(Author of this article is Subroto Bagchi who is the co-founder & COO of Mind Tree Consulting)
I pass through this very intersection every morning with so much ease. Today, the pace is skewed. There is a sense of disarray as motorists try to push past each other through the traffic light. The light here always tests their agility because if you miss the green, you have to wait for another three minutes before it lets you go past again. Those three minutes become eternity for an otherwise time-insensitive nation on the move. Today, there is a sense of chaos here. People are honking, skirting each other and rushing past. I look out of my window to seek the reason. It is not difficult to find because it is lying strewn all over the place.
A tomato seller's cart has overturned. There are tomatoes everywhere and the rushing motorists are making pulp of it. The man is trying to get his cart back on its four rickety wheels and a few passersby are picking up what they can in an attempt to save him total loss. Though symbolic in the larger scheme of things, it is not a substantive gesture. His business for the day is over.
The way this man's economics works is very simple. There is a money lender who lends him money for just one day, at an interest rate of Rs 10 per day per Rs 100 lent. With the money, he wakes up at 4 am to go to the wholesale market for vegetables. He returns, pushing his cart a good five miles, and by 7 am when the locality wakes up, he is ready to sell his day's merchandise. By the end of the morning, some of it remains unsold. This, his wife sells by the afternoon and takes home the remainder, which becomes part of his meal. With the day's proceeds, he returns the interest to the money lender and goes back to the routine the next day.
If he does not sell for a day, his chain breaks. Where does he go from here? He goes back to the money lender, raises capital at an even more penal interest and gets back on his feet. This is not the only time that destiny has upset his tomato cart. This happens to him at least six times every year. Once he returned with a loaded cart of ripe tomatoes and it rained heavily for the next three days. No one came to the market and his stock rotted in front of his own eyes. Another time, instead of the weather, it was a political rally that snowballed into a confrontation between two rival groups and the locality closed down. And he is not alone in this game of extraneous factors that seize not only his business but also his life. He sees this happen to the "gol-gappa" seller, the peanut seller and the "vada pao" seller all the time. When their product does not sell, it just turns soggy.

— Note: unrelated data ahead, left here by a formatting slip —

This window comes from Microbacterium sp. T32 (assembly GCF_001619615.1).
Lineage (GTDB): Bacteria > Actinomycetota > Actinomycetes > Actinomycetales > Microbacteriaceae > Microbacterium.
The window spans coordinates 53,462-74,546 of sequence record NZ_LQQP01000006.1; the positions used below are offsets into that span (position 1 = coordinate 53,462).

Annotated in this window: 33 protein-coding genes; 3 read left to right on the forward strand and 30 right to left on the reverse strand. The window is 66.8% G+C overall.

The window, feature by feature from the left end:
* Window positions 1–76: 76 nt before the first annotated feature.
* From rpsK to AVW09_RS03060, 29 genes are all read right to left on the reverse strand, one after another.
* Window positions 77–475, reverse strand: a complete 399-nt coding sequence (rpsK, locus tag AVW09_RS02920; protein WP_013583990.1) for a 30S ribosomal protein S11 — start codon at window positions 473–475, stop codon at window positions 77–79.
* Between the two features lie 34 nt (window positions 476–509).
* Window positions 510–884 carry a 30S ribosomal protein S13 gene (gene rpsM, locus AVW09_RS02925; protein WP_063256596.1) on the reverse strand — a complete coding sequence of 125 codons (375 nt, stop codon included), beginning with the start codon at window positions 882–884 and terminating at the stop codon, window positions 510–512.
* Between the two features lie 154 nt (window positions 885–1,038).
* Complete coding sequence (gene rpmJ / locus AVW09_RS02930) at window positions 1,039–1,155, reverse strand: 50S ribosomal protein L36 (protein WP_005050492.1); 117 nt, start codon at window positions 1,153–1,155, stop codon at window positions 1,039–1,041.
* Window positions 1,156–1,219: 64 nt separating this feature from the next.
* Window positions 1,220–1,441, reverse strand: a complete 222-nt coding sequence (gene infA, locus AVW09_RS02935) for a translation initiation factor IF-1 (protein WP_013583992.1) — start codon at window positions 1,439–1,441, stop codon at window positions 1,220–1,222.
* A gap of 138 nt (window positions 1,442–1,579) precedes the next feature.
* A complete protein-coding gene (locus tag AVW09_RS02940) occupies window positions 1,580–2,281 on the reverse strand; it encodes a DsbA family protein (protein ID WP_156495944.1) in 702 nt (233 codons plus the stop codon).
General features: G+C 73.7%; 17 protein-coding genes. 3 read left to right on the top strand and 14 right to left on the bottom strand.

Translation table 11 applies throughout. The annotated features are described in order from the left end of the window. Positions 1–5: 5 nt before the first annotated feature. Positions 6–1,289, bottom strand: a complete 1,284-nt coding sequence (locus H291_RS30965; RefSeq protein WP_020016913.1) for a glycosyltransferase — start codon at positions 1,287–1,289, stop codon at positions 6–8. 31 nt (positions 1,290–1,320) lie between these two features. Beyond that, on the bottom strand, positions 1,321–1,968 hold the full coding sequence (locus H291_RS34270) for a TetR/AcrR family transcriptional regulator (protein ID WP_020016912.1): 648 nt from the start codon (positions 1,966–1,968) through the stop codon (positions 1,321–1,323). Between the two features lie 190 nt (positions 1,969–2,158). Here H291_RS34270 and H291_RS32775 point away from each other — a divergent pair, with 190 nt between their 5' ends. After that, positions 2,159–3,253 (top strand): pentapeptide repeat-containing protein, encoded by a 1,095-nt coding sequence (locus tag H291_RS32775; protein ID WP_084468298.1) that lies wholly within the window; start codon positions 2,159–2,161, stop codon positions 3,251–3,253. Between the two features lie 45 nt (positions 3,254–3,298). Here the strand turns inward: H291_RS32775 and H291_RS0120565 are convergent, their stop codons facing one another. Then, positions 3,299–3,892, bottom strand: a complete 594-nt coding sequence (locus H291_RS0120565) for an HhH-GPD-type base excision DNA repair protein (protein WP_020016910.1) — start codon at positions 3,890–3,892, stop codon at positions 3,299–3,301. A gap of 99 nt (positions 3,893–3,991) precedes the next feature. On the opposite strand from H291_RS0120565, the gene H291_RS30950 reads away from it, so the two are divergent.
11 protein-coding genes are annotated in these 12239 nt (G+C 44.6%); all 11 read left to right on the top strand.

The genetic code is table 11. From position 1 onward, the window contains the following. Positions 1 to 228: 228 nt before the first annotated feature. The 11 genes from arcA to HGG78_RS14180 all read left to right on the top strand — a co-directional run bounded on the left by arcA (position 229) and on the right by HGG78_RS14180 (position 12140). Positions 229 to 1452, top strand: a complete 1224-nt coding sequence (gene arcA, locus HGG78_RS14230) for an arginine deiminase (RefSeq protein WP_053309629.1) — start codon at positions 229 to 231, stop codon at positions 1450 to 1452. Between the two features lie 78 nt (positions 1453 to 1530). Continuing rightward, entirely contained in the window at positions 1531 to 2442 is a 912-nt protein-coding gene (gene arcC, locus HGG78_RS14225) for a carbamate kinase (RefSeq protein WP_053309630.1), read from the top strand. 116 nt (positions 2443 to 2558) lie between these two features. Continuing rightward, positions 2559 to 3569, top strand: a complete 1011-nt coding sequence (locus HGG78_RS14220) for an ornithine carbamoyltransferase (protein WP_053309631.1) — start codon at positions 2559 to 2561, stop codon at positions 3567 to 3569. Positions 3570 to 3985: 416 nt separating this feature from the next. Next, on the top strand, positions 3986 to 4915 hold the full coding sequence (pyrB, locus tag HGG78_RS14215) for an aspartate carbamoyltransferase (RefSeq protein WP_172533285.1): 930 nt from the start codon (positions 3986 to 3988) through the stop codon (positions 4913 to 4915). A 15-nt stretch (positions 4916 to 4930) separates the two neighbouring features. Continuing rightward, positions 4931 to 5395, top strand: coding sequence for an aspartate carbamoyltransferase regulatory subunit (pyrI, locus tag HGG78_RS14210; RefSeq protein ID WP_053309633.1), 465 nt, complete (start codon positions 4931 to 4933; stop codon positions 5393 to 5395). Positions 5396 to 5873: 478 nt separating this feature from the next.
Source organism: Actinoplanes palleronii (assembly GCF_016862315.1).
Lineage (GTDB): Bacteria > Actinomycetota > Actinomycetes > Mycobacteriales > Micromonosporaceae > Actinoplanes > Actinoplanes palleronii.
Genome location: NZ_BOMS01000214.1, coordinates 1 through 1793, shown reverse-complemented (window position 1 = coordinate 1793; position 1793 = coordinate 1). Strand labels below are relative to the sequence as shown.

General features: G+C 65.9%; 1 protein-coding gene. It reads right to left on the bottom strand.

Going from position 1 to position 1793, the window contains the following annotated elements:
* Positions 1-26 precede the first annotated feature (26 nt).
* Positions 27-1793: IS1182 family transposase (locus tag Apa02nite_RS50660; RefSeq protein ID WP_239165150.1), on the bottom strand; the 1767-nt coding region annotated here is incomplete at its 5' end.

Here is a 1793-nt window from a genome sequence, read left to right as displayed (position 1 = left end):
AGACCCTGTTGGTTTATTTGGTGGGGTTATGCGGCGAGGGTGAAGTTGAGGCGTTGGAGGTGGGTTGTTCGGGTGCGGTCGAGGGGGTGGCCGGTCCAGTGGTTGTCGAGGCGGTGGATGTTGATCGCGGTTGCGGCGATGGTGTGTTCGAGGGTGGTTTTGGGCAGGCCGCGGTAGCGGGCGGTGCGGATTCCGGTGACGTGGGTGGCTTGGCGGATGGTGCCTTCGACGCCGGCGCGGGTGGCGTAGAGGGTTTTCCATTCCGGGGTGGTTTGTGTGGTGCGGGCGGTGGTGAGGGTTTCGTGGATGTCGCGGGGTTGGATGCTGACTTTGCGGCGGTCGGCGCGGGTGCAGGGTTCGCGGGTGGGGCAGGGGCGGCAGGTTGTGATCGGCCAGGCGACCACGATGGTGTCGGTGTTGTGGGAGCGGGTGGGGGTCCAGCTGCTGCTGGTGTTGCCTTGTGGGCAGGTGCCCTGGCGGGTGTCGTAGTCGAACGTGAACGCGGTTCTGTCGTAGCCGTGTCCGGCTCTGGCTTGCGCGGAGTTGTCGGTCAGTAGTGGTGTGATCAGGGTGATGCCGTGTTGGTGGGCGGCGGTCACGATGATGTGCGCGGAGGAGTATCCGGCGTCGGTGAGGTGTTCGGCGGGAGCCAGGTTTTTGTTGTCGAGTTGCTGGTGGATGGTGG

Sometimes they eat some of it. But how much of that stuff can you eat by yourself? So, they just give away some and there is always that one time when they have to simply throw it away.
Away from the street-vendor selling perishable commodity with little or no life support system, the corporate world is an altogether different place. Here we have some of the most educated people in the country. We don the best garbs. We do not have to push carts; our carts push us. We have our salary, perquisites, bonuses, stock options, gratuities, pensions and our medical insurance and the group accident benefit schemes. Yet, all the while, we worry about our risks and think about our professional insecurity. We wonder, what would happen if the company shifted offices to another city? What would happen if the department closed down? What would happen if you were to take maternity leave and the temporary substitute delivered better work than you did? What would happen if the product line you are dealing with simply failed? In any of those eventualities, the worst that could happen would still be a lot less than having to see your cartful of tomatoes getting pulped under the screeching wheels of absolute strangers who have nothing personal against you.
All too often we exaggerate our risks. We keep justifying our professional concerns till they trap us in their vicious downward spiral. Devoid of education, sophisticated reasoning and any financial safety net, the man with the cart is often able to deal with life much better than many of us. Is it time to look out of the window, into the eyes of that man to ask him, where does he get it from?
In his simple stoicism, is probably, our lost resilience.
Regards 13th February 2008 From India, Mumbai